Turkey on Saturday slammed remarks by the presumptive US Democratic presidential candidate calling for Washington to interfere in domestic Turkish politics.
“US Presidential candidate Joe Biden’s remarks (made in December but reported by the media today) reflect the games being played over Turkey and their interventionist attitudes,” Fahrettin Altun, the head of Turkey’s Communications Directorate, wrote on Twitter in English.
“These remarks are not in line with democracy and the nature of Turkish-American relations,” he added.
The current US administration would find these “undiplomatic remarks unseemly of a presidential candidate” in a NATO ally, said Altun, adding that Turkey is not to be made into other countries’ domestic political fodder.
He underlined that US political institutions and the public should “disregard these irresponsible statements,” clearly intended to score domestic political points.
“On top of all this, it’s sad (though not surprising) that the opposition politicians in our country have yet to denounce these remarks that raise questions in the minds of our people and are insulting to the Turkish nation’s democratic will and sovereignty,” said Altun.
Turkey will not allow its democratic politics to be disturbed by such “irresponsible” statements, said Altun.
“Our country will continue our national struggle under the leadership of our President Recep Tayyip Erdogan,” he added.
In the remarks – first reported a few hours ago, but apparently made to the New York Times editorial board for a January episode of the FX documentary series The Weekly – Biden calls for the US to try to interfere in Turkish domestic politics, saying it should take sides, and that in the past he, in his role as vice president, had actually done so.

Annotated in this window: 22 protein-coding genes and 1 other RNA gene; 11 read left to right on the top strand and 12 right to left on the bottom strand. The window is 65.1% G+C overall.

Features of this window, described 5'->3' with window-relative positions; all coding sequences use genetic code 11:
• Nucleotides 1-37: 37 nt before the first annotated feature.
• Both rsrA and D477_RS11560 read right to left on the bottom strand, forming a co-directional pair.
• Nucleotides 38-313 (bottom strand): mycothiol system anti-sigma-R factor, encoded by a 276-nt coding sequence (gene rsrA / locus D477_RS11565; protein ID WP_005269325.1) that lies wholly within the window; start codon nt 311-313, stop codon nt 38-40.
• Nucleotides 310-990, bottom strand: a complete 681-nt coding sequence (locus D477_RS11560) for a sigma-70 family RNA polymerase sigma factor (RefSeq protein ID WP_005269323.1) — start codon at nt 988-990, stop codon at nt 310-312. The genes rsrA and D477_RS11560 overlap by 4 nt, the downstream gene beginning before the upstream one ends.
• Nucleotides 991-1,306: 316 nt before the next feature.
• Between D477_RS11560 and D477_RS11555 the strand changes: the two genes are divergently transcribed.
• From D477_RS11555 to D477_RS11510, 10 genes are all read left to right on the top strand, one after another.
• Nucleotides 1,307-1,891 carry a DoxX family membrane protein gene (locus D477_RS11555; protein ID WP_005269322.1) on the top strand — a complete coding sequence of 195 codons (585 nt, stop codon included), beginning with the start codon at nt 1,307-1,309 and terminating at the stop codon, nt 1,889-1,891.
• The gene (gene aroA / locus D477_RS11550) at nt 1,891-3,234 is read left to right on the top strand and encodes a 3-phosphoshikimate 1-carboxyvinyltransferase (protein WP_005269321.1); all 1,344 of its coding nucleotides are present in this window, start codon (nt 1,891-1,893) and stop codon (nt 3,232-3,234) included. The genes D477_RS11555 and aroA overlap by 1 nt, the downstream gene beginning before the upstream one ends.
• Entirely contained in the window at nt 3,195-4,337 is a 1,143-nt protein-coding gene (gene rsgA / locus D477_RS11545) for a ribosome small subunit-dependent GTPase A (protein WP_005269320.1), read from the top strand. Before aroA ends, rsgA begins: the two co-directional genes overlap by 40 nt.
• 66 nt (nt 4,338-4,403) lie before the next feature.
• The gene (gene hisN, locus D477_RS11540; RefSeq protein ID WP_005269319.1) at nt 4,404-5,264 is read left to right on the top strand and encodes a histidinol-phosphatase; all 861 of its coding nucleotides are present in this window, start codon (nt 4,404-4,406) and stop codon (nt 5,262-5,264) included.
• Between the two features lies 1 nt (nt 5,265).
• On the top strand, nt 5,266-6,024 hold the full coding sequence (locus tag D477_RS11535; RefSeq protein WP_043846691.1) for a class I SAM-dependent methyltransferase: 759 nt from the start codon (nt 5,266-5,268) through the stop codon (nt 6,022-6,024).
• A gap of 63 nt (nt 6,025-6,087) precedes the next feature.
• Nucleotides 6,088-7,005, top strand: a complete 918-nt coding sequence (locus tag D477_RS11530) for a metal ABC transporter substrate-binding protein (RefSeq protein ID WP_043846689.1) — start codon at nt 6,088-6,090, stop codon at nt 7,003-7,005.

Biden also implied he would involve the US directly into domestic Turkish affairs.
“What I think we should be doing is taking a very different approach to him [Erdogan] now, making it clear that we support opposition leadership,” he said.
He added: “I’m still of the view that if we were to engage more directly like I was doing with them, that we can support those elements of the Turkish leadership that still exist and get more from them and embolden them to be able to take on and defeat Erdogan. Not by a coup, not by a coup, but by the electoral process.”
The last remarks seem to refer to the 2016 defeated coup in Turkey by the Fetullah Terrorist Organization – whose leader lives in the US, despite years of Turkish requests to extradite him – and which martyred 251 people and injured nearly 2,200.
In the US presidential race, Biden is currently leading in most polls, but the Nov. 3 election is still months away.
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